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Trump Tries to Deflect Flynn Vetting Questions on Obama Administration

Trump, asked about questions surrounding his ex -national security adviser, Michael Flynn, said "he was already approved by the Obama administration."
Image: Michael Flynn walks down the White House colonnade
Michael Flynn walks down the White House colonnade at the White House in Washington on Feb. 10, 2017.Jim Bourg / Reuters file

President Donald Trump in an interview Friday tried to turn some of the controversy around his former national security adviser, Michael Flynn, on the administration of President Barack Obama, saying the retired general was previously vetted.

"When they say we didn't vet, well, Obama I guess didn't vet, because he was approved at the highest level of security by the Obama administration," Trump said in an interview with Fox News' Martha MacCallum.

"So when he came into our administration for a short period of time, he came in, he was already approved by the Obama administration and he had years left on that approval," Trump said.

Flynn was director of the Defense Intelligence Agency from 2012 to 2014, before being pushed out and retiring from the Army with the rank of lieutenant general.

Flynn is under fire for receiving nearly $34,000 in December 2015 for speaking at a gala celebrating Russian TV, and more than $500,000 for lobbying work on behalf of the Turkish government in 2016, after he left the Obama administration.

While Flynn served in the Obama administration, the Trump transition team and White House had an additional responsibility to do a separate background check, which is always done for people at that level.

The Trump team did do a background check and learned about Flynn's business ties with Turkey, but Flynn was appointed anyway, people close to the investigation have told NBC News.

The Pentagon is investigating whether Flynn broke the law for the payments, Democratic lawmakers said Thursday.

A Defense Intelligence Agency letter released by Rep. Elijah Cummings which was sent in 2014 when Flynn retired specifically says Flynn cannot accept fees and gifts from foreign governments "unless congressional consent is first obtained."

A second letter released by Cummings shows the Inspector General of the Department of Defense is investigating whether Flynn received proper permission to take the funds. A Defense Department spokesman confirmed the Flynn probe opened April 4.

Related: Mike Flynn's RT Headache Won't Go Away

Flynn, who campaigned for Trump, resigned in February over communications he had with Russia’s ambassador to the United States, Sergey Kislyak, before Trump took office, and statements Flynn made to the administration about those communications.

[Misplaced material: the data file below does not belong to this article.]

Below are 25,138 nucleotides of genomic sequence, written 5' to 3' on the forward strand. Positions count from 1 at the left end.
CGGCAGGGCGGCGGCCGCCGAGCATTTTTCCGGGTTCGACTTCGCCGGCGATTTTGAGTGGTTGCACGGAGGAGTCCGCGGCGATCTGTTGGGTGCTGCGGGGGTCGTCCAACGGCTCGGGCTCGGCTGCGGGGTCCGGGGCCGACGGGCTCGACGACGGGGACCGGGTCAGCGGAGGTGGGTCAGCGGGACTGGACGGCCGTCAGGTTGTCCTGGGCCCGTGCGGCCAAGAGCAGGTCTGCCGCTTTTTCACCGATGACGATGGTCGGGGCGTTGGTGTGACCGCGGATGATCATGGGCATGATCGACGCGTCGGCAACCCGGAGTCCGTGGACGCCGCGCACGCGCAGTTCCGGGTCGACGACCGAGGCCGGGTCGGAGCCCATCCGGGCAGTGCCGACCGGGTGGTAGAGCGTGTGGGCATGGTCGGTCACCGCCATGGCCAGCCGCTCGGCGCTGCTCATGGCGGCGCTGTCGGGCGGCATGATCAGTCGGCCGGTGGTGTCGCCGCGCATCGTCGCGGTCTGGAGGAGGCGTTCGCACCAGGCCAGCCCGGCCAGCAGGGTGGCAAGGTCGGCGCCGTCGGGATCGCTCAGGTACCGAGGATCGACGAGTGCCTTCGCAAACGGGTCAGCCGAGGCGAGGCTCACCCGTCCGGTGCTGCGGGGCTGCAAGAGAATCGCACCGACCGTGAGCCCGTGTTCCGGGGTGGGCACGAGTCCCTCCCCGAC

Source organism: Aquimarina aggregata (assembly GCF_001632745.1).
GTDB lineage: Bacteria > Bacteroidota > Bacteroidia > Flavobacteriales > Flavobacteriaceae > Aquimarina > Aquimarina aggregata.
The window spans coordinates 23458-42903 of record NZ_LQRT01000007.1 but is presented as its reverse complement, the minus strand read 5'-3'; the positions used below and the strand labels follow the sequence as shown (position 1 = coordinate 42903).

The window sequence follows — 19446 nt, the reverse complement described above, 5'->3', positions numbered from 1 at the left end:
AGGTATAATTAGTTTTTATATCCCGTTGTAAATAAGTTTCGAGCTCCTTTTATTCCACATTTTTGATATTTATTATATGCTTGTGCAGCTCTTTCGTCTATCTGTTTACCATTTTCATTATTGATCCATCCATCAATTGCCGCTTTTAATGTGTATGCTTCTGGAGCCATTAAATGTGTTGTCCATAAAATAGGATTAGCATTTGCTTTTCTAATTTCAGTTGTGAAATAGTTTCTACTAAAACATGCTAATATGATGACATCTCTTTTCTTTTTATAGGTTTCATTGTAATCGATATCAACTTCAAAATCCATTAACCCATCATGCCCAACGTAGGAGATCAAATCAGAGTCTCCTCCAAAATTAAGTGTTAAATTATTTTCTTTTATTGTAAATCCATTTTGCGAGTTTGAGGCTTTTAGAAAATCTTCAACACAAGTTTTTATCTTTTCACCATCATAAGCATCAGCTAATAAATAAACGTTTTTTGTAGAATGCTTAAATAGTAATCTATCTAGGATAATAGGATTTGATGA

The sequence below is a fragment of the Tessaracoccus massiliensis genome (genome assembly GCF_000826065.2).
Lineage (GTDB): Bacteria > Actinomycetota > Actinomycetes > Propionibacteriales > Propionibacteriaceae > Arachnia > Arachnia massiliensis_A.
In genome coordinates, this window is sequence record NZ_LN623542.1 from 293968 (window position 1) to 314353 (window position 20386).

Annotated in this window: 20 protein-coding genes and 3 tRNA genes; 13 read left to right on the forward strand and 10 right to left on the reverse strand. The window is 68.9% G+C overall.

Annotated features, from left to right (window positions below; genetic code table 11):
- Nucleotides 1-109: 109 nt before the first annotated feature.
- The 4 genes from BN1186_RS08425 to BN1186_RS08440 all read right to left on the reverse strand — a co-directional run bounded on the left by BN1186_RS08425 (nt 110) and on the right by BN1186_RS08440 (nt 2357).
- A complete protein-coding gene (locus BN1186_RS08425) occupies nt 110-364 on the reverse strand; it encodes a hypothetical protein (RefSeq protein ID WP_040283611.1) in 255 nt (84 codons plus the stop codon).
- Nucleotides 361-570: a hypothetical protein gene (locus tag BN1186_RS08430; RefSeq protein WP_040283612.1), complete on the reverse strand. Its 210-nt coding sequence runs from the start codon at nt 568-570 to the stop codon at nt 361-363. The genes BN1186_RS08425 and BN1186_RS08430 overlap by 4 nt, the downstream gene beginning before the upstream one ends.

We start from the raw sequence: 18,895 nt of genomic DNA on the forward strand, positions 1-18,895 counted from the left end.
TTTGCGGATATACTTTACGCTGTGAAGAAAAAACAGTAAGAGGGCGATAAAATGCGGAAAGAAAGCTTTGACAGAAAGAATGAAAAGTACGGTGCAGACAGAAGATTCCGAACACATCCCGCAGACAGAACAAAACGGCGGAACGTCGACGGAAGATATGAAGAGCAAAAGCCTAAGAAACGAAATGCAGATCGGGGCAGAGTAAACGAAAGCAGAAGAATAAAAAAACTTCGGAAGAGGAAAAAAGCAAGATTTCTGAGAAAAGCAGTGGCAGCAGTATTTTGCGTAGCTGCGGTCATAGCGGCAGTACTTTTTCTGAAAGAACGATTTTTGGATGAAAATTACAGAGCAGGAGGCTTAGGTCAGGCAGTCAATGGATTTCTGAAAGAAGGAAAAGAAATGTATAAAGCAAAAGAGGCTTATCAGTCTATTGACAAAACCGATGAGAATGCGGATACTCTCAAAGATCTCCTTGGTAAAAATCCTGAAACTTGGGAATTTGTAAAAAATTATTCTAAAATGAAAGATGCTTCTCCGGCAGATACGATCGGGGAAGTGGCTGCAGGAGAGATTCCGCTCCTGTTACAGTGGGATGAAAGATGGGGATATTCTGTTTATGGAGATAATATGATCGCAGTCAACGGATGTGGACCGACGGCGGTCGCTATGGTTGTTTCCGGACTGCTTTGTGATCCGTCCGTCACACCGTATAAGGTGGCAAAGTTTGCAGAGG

Trump said at a February press conference that he fired Flynn for misleading Vice President Mike Pence.

U.S. intelligence agencies have said they believe the Russian government was involved in a covert campaign to try and influence the U.S. presidential election. Russia’s alleged involvement is under investigation by the House and Senate intelligence committees.

Trump and other Republicans have said that while Russia tried to interfere in the election, they did not succeed and had no affect on the outcome. Russia has repeatedly denied the allegations.

An attorney for Flynn said in a statement Thursday that the Defense Intelligence Agency letter contained redacted portions that prove Flynn "provided information and documents on a thumb drive to the Department of Defense concerning the RT speaking event in Moscow, including documents reflecting that he was using a speakers bureau for the event."

"The Department was fully aware of the trip," the statement said.

Cummings said Thursday that Flynn's legal team "is trying to confuse the issue."

"Everyone knew he went to Moscow, but he did not disclose where these foreign funds came from, and it appears that he may have broken the law in the process," Cummings said.

In Friday’s Fox interview, Trump also said that "Obamacare is dead" and predicted that the House would move on a repeal and replacement of the Affordable Care Act as soon as next week.

The president said he was disappointed by the slow pace of Congress. A first attempt to repeal and replace Obamacare fizzled in early April after the House didn’t have the Republican votes needed and the measure was pulled from the floor.

"I was disappointed that they didn't have more in line by the time I walked in," Trump said. But Trump said it took 17 months for Obamacare to be approved, and said "I believe they’re going to get it done. I think maybe next week sometime.”

Trump also said he has confidence in House Speaker Paul Ryan. "I'll tell you, Paul Ryan is trying very, very hard — I think everybody’s trying very hard," Trump said.